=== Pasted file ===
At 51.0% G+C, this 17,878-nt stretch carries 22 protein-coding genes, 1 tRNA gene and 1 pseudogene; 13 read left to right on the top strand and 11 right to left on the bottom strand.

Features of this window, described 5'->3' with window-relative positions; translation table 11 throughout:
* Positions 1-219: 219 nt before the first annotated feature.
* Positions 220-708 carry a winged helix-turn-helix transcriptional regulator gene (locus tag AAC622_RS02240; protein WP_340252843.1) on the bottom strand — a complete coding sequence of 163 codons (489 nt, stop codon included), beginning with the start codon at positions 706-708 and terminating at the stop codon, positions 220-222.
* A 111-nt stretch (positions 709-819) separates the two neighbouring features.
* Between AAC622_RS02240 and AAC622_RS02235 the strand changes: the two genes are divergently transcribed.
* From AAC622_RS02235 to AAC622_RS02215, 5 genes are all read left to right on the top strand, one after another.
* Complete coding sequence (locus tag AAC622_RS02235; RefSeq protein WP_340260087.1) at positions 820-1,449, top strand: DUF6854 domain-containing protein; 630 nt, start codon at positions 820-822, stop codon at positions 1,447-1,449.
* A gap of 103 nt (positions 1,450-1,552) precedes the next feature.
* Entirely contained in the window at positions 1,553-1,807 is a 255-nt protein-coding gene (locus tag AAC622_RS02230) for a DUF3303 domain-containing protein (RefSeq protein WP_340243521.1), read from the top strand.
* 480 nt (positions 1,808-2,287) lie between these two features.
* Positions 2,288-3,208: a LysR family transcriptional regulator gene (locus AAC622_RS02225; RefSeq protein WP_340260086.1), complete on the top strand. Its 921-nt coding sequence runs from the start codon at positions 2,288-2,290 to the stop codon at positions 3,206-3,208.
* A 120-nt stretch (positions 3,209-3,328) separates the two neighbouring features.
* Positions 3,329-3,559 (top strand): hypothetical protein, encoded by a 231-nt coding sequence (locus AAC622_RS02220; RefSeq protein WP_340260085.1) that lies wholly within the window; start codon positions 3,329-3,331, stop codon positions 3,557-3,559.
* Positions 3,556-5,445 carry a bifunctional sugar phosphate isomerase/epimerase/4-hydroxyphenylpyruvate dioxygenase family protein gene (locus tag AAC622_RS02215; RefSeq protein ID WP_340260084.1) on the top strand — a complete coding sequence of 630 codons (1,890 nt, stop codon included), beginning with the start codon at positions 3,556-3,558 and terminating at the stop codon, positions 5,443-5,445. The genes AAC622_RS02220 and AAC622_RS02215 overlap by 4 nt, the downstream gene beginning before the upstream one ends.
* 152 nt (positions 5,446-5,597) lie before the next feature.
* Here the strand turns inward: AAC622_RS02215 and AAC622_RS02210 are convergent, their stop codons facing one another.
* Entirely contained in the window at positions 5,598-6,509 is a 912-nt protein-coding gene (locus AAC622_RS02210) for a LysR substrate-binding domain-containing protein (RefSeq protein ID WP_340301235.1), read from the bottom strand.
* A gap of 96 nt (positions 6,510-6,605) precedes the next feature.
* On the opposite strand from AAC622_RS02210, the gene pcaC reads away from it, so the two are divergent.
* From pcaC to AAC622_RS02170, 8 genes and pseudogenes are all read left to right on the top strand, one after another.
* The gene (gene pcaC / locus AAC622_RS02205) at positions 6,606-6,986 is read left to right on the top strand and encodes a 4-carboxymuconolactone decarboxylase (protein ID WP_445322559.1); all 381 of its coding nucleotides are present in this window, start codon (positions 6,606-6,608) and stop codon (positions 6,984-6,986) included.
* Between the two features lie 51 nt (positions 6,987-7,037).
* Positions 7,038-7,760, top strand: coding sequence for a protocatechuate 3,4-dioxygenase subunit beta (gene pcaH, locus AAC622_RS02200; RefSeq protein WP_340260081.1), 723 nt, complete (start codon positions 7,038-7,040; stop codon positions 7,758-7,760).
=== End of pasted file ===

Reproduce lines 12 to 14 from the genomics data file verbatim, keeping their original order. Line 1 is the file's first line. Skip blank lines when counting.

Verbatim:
* Positions 2,288-3,208: a LysR family transcriptional regulator gene (locus AAC622_RS02225; RefSeq protein WP_340260086.1), complete on the top strand. Its 921-nt coding sequence runs from the start codon at positions 2,288-2,290 to the stop codon at positions 3,206-3,208.
* A 120-nt stretch (positions 3,209-3,328) separates the two neighbouring features.
* Positions 3,329-3,559 (top strand): hypothetical protein, encoded by a 231-nt coding sequence (locus AAC622_RS02220; RefSeq protein WP_340260085.1) that lies wholly within the window; start codon positions 3,329-3,331, stop codon positions 3,557-3,559.